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A Lover’s Quarrel by Robert Browning – Analysis

A Lover’s Quarrel by Robert Browning

Robert Browning is one of the most popular poets of the 19th century and A Lover’s Quarrel is one of his long poems. The poem describes a romantic relationship between two lovers and talks about the various parts of such a relationship. Through the poem, he discusses the nature of a relationship that two people have when they are in love with each other.

Robert Browning
Robert Browning

A Lover’s Quarrel Summary

A work that defines the elegance of the pen of Browning, A Lover’s Quarrel talks about the ups and downs of a romantic relationship in the form of a monologue. The poem begins with descriptions of a relationship in which the man has been left by the woman. The reason for the same is not clear but it is certain that the two lovers are not having a good time. They are probably separated by a distance and the speaker of the poem is remembering the way he feels when he is close to his lover.

Browning starts the poem by saying that the day is beautiful and warm but his lover is not with him. He talks about the various things that are going well around him in the world and later on expresses sadness. The reason for this sadness is that the lover of the speaker must have enjoyed all of this with him. But as she is far away, all the beautiful things bring him sadness.

In the next part of the poem, Browning tells that he and his lover have been separated from each other for a period of three months now. The time that they had spent together was during the winter season but they have enjoyed it like a glorious summer day.

He tells that when he is with his lover, there is not much reason they need to laugh around. It expresses his happiness when he is with his lover. He tells that in the company of his lover, he is able to find pleasure in the most trivial of things, like enjoying a game made up by straws.

Towards the end of the poem, he grieves about the sad nature of the world around him which is because his lover is not near him. He remembers that he and his lover were living happily together and enjoying the little things that life was offering them. But, one day they had a quarrel and they both spoke hurtful things to each other. This made the lover leave him and since then, he is pining for her.

However, much like many other poems of Browning, this one also ends on a positive note. By the end, he starts to think of a time when the world will be a different place and the lovers had lived their lives. He claims that at that time, he will be united with his lover again and they will be together forever- laughing, fighting but never leaving each other.

A Lover’s Quarrel Analysis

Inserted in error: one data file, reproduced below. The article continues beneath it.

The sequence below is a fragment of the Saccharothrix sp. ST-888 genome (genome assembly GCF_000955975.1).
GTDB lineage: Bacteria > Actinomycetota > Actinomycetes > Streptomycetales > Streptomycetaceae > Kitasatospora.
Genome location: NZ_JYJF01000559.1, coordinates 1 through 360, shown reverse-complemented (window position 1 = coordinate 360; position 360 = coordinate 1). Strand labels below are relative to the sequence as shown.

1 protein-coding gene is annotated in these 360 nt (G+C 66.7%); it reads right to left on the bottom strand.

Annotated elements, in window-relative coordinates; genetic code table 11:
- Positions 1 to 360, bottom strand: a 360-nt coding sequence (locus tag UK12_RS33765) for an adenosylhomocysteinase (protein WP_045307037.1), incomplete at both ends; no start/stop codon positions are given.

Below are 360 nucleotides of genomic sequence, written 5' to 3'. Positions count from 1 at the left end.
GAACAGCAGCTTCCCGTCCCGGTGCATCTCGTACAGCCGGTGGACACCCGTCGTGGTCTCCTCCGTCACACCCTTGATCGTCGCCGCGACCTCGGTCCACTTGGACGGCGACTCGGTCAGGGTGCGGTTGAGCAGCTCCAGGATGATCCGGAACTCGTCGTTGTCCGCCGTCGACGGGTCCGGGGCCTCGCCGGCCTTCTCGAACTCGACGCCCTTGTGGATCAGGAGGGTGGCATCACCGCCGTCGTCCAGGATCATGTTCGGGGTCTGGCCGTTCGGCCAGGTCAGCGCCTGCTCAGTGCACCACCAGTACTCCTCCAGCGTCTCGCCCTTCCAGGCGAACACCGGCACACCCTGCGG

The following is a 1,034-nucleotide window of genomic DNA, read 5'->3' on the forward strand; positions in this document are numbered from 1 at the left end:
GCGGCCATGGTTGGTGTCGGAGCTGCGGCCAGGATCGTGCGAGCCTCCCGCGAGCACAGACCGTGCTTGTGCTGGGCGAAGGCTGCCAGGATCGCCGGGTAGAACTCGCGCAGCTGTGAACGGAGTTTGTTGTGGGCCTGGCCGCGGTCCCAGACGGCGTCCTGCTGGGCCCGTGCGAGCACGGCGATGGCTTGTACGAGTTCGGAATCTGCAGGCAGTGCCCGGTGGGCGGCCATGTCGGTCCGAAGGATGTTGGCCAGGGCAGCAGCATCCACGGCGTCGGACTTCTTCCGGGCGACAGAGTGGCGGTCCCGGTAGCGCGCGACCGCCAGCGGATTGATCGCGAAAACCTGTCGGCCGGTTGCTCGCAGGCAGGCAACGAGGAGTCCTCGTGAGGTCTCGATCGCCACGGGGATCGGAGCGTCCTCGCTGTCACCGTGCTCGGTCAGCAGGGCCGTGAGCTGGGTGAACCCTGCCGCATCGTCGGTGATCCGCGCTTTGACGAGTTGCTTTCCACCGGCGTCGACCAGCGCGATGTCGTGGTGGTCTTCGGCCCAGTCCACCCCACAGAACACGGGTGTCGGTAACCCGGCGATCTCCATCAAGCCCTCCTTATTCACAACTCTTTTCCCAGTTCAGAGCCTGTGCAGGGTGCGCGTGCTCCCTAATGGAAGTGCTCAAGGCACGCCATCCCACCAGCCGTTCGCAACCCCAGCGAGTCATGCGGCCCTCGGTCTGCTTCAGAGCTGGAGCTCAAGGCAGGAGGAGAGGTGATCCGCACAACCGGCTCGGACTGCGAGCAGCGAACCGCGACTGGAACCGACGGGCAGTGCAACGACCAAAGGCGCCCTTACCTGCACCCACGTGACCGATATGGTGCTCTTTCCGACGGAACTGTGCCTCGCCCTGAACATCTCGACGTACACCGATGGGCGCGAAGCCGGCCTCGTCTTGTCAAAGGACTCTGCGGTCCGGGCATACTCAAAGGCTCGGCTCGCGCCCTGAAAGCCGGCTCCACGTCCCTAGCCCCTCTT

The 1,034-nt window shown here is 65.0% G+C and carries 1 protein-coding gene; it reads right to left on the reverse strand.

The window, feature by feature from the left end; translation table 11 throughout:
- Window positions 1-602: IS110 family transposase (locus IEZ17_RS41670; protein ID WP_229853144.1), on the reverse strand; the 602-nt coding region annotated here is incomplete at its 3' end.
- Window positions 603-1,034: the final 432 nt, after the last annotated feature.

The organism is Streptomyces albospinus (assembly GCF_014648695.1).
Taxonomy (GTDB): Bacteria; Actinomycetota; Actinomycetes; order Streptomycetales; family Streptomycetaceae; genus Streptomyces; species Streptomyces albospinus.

A Lover’s Quarrel is not considered the finest poems of Browning and nor is it among the most popular ones. However, the unique simplicity of expression and naivete of thought that he has achieved in this work is rarely paralleled by any other poet, or even by Browning in any other of his works.

The poem may not have a deeper connotation but its expression of a romance is praiseworthy. Browning has made sure to include all the emotions of the relationship of the lovers in this poem. For this purpose, he has made use of a twisted timeline. This has, however, been carefully chosen and has perfectly highlighted the various parts of the relationship that the lovers had.

To facilitate his purpose, Browning has used a number of similes and metaphors throughout the poem. He compares the time that he has spent with his lover to spring and the lover herself to the call of a hermit. Through such comparisons, he makes a very clear point that his relationship with his lover is satisfying and relaxing.

The seasons also are a major theme in the poem and play a substantial role in describing the mood and ideas of the poet. When the lovers were together, it was winter. However, the company of the lover made it feel like spring. Now, the spring has arrived with a summer to follow but it is not as comforting for the poet as the winter was. He anxiously waits for the winter to come back again, hoping that his lover would return.

The poem ends at a note of hope, much like the majority of the poetry of Browning. He accepts that the problems that he is facing with his lover are all a part of the relationship they have. He does not regret the quarrel that they had and only claims that they will be together again forever.

Read the complete poem here.

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